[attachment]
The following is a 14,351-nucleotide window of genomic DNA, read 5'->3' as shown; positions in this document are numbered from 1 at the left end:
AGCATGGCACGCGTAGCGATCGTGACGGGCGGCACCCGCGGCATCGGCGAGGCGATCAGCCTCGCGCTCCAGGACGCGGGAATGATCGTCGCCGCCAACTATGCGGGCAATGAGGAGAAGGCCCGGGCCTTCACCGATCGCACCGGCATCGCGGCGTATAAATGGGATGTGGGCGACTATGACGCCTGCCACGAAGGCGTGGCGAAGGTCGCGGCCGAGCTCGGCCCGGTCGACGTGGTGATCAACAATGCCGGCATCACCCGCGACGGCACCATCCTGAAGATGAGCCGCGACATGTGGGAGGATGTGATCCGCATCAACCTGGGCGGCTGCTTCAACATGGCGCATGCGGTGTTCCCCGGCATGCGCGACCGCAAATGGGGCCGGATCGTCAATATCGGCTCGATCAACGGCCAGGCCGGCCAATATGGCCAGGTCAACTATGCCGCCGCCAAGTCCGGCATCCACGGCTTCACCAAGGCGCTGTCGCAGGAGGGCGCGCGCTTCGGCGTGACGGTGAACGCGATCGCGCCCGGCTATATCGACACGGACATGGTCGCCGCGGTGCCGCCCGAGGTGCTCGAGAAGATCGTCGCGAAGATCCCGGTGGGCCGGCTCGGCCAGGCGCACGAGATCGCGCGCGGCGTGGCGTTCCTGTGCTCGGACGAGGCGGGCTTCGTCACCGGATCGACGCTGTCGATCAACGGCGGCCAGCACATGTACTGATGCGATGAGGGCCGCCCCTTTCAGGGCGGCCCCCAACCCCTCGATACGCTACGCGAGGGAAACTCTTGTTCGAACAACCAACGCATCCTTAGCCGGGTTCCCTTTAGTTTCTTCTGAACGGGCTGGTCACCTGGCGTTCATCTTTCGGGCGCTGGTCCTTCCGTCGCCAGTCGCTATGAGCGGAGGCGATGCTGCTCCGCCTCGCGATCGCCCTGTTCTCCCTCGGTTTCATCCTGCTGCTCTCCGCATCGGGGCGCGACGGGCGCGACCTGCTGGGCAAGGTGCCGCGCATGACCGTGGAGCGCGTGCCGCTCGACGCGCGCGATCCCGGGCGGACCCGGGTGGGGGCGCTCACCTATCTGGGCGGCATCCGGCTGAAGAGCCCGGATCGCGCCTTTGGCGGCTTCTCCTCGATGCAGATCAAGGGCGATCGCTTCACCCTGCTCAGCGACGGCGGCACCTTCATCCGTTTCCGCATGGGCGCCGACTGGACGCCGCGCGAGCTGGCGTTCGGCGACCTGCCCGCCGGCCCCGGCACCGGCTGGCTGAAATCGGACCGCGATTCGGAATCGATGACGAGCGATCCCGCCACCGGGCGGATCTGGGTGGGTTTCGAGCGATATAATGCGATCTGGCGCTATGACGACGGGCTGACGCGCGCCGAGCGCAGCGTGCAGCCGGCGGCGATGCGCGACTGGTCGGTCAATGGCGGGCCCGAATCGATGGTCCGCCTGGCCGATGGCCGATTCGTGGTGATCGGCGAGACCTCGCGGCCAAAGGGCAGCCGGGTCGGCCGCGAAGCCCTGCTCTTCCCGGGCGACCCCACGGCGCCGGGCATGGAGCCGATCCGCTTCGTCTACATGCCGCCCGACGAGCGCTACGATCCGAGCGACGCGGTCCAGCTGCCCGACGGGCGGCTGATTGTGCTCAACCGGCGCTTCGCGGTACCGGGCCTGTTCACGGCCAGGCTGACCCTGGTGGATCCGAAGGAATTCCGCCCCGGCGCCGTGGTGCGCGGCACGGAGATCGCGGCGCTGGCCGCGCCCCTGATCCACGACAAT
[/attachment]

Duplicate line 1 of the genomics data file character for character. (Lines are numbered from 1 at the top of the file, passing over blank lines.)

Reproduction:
The following is a 14,351-nucleotide window of genomic DNA, read 5'->3' as shown; positions in this document are numbered from 1 at the left end: